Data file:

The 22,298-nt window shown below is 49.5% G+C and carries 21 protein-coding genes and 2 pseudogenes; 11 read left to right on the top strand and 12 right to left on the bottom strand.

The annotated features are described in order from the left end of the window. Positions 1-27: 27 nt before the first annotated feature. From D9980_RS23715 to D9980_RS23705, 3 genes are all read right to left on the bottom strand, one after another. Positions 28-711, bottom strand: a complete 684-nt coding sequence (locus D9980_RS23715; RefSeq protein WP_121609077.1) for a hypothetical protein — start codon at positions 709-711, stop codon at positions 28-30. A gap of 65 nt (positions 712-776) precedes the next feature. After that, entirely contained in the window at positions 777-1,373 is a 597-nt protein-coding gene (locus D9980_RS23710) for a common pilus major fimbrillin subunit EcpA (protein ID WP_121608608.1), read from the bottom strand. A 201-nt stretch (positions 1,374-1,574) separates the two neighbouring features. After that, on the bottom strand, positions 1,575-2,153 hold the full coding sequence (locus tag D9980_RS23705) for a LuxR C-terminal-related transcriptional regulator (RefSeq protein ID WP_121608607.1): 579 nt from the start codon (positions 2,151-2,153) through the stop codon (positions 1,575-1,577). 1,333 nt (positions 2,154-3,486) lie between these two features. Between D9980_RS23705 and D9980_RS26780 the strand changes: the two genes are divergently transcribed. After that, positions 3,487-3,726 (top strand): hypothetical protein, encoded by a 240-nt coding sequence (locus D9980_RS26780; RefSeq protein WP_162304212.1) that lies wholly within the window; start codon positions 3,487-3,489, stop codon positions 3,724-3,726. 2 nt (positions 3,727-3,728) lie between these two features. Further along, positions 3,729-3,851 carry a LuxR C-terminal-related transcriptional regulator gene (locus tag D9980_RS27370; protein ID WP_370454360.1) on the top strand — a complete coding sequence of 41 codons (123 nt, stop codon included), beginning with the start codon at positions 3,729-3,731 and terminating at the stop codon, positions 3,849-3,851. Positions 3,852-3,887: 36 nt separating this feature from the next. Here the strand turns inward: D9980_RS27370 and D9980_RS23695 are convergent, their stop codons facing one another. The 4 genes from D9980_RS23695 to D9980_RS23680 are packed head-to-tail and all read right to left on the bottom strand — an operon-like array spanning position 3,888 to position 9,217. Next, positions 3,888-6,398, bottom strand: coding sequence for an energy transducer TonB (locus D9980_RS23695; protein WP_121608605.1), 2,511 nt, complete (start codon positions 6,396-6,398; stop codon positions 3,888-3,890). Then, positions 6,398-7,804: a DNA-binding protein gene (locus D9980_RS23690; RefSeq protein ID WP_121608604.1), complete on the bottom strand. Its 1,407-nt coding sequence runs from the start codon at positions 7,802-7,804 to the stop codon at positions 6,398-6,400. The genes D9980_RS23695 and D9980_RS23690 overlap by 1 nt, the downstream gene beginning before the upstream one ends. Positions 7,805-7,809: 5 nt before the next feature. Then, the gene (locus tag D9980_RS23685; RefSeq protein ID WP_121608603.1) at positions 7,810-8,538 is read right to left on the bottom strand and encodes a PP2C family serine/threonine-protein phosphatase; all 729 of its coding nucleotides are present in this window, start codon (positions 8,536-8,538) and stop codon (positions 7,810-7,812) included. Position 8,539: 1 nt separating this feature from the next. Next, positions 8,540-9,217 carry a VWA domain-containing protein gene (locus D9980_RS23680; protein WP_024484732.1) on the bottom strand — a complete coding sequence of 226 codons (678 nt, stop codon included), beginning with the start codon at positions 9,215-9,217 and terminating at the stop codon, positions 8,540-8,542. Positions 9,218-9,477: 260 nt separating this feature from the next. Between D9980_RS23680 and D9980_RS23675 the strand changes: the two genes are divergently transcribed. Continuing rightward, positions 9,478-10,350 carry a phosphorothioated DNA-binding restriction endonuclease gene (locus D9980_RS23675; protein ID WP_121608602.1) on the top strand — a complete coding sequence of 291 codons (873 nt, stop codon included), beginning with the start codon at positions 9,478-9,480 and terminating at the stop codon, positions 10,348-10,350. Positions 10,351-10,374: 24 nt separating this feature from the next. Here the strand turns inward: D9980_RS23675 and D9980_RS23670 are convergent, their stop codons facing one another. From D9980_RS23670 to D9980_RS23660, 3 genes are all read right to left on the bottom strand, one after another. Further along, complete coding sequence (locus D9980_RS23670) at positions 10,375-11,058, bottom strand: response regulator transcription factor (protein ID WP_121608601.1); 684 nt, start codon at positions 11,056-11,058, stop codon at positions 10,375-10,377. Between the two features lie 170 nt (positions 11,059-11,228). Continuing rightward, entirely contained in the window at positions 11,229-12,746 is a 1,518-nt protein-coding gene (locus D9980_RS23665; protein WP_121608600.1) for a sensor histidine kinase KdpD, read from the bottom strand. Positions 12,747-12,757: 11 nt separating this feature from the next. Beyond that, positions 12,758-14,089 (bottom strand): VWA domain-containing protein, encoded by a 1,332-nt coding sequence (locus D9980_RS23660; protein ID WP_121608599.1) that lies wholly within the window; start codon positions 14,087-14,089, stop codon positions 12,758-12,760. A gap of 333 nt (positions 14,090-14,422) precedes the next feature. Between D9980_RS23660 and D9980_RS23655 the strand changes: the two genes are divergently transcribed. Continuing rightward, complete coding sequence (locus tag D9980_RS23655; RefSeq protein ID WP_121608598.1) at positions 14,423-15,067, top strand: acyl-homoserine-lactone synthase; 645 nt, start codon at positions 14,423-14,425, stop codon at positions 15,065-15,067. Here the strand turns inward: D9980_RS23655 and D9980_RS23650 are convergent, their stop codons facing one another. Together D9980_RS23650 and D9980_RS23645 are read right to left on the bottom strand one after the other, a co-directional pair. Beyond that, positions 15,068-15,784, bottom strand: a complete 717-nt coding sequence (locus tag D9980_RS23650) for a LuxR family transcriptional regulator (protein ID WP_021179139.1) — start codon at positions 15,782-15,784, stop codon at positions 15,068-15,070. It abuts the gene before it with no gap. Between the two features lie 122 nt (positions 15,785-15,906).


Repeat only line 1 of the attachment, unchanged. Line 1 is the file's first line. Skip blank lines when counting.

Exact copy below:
The 22,298-nt window shown below is 49.5% G+C and carries 21 protein-coding genes and 2 pseudogenes; 11 read left to right on the top strand and 12 right to left on the bottom strand.